With a power consumption up to five times lower than state-of-the-art radios and an extremely small memory footprint, this new radio solution leads the way to new Internet of Things applications such as personal health monitoring systems and smart home applications. The integrated ultra-low power Bluetooth Smart radio solution was produced in collaboration between Imec, Holst Centre and Wicentric.
Integrating imec and Holst Centre’s 2.4GHz ultra-low power radio with Wicentric’s exactLE product line of Bluetooth Smart software, the Bluetooth Smart compliant 2.4GHz short-range radio is 3-5 times more power efficient compared to today’s available Bluetooth Smart radios that consume between 50 and 85 percent of the overall power consumption of a sensor system. The 1.9nJ/b radio achieves a DC power of only 3.8mW at 1.2V supply for the receiver and 4.6mW for the transmitter. The measured receiver (RX) noise figure is 6dB, resulting in an excellent sensitivity of -98dBm for Bluetooth® Low Energy (BLE).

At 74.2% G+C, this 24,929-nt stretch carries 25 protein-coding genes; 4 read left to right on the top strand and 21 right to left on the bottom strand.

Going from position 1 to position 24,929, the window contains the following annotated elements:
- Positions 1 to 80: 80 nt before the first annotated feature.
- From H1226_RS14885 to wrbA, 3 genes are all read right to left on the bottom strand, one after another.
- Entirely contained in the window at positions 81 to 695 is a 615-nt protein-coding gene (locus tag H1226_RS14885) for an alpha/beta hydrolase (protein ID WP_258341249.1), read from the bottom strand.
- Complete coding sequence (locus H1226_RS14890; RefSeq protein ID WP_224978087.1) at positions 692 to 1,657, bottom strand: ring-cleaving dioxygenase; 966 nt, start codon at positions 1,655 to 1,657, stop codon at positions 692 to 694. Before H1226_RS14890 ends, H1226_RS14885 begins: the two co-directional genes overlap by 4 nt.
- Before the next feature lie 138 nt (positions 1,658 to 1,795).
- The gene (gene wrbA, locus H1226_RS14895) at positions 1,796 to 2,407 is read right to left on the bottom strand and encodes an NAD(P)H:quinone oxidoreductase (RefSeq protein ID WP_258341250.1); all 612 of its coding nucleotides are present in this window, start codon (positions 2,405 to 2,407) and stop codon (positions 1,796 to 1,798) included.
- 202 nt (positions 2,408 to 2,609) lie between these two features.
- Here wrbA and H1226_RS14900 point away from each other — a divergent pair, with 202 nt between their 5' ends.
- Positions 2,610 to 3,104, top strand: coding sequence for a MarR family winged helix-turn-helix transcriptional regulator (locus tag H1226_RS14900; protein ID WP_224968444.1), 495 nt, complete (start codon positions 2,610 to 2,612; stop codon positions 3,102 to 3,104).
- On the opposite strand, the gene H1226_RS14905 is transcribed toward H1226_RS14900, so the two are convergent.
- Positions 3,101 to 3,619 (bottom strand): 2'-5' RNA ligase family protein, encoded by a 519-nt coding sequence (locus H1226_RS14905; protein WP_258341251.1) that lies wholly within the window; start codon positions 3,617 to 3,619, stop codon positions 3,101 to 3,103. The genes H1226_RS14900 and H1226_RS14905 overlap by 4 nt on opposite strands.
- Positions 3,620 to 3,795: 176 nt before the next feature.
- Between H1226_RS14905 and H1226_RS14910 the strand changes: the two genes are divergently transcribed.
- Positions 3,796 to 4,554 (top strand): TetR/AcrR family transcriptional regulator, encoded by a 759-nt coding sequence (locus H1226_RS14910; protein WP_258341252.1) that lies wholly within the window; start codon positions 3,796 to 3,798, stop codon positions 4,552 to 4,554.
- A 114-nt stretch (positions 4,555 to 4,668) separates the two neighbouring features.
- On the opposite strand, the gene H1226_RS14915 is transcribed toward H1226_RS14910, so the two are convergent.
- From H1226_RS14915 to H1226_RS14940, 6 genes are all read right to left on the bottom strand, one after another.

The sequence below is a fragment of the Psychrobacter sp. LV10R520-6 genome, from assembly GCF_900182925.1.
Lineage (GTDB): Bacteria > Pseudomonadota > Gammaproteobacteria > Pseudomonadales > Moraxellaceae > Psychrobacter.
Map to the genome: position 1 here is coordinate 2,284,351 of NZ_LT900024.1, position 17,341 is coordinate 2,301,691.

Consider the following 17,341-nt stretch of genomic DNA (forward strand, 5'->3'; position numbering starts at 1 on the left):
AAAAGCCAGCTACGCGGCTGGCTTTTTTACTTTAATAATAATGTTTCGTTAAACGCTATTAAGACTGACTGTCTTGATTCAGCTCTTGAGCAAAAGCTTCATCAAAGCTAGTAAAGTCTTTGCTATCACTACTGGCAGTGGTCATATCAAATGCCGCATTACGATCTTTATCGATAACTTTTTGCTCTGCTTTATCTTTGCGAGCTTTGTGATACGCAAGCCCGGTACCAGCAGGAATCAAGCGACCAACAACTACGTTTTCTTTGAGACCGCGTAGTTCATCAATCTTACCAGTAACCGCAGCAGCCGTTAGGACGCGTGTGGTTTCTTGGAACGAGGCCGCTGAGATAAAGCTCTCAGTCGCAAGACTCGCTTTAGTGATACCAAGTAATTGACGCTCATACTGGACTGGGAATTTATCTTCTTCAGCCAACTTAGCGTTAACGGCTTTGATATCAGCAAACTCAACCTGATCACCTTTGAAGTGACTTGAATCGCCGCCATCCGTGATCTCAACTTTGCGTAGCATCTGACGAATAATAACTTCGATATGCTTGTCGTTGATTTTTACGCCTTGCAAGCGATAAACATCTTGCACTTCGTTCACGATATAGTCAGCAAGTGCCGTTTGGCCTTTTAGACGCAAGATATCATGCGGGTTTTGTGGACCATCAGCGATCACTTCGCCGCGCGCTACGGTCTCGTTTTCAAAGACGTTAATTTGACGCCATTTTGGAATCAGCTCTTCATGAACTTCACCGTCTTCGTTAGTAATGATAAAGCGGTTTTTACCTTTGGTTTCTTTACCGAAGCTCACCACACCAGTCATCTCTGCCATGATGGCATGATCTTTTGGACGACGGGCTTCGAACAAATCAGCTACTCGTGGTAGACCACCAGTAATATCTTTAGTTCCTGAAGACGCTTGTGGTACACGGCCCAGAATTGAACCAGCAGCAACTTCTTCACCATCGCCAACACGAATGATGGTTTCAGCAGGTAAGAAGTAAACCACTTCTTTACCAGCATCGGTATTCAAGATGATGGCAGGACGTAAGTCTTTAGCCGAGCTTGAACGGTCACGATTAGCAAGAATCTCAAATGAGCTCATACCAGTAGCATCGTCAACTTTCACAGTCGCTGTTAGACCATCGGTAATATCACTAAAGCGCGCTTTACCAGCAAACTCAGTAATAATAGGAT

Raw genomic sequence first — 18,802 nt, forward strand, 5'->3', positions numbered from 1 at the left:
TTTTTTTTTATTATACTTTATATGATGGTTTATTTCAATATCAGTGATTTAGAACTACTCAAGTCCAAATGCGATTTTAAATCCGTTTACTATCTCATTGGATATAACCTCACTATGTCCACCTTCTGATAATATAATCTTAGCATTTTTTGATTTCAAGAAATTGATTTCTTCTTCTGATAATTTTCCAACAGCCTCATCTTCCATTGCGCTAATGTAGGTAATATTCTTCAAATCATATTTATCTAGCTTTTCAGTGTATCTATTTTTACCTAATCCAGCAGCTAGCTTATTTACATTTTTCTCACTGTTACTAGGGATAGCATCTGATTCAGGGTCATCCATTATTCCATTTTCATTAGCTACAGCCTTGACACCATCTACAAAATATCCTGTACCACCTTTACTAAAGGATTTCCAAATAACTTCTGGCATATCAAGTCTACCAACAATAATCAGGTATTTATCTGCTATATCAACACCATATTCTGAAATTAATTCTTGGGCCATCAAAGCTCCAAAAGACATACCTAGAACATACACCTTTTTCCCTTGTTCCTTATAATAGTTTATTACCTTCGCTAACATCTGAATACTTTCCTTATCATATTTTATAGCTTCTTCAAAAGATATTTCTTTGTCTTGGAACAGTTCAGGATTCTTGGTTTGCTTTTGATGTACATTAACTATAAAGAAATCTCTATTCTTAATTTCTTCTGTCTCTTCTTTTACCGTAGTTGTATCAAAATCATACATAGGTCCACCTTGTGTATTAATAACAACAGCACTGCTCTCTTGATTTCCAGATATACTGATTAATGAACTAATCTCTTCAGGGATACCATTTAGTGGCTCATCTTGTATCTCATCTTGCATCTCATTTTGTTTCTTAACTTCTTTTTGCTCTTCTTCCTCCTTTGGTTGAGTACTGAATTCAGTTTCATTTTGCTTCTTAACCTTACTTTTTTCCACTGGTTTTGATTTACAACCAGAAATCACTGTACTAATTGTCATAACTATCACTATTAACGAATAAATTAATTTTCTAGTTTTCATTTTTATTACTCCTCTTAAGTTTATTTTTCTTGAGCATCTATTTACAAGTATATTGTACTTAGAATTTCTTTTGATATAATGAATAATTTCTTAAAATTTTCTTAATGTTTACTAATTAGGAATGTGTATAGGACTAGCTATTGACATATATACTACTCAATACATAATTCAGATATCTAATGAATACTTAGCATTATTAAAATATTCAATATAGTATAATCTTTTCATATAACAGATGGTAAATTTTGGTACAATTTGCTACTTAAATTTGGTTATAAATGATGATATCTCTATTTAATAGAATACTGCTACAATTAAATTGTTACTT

Wicentric's software solution includes exactLE Link, a portable and efficient Link Layer for Bluetooth Smart, and Wicentric's qualified exactLE Stack and Profiles. Wicentric’s exactLE Link is designed for efficient execution on low power CPU cores running at low clock speedsmaking it well suited for ultra-low power system-on-chip silicon designs. The exactLE Stack and Profiles support 18 standard Bluetooth Smart profiles and services for products like physical activity monitors, healthcare devices, and smart watches. The complete software solution has an extremely small memory footprint, for example the combined code size of the link layer, protocol stack, and profile for a heart rate sensor can be as low as 45kilobytes on an ARM Cortex-M0 CPU, running at 12 to 16 MHz.
Combining imec and Holst Centre’s ultra-low power Bluetooth Smart compliant radio with Wicentric's efficient and comprehensive Bluetooth Smart software delivers a complete and highly integrated solution that is available for licensing as of today. Autonomous wireless sensor systems running on batteries or energy harvested in the environment can be used for personal health monitoring, smart homes, intelligent cars, and for monitoring machines, buildings or the environment. However, practical applications for wireless sensor networks largely depend on their size, autonomy, and power consumption.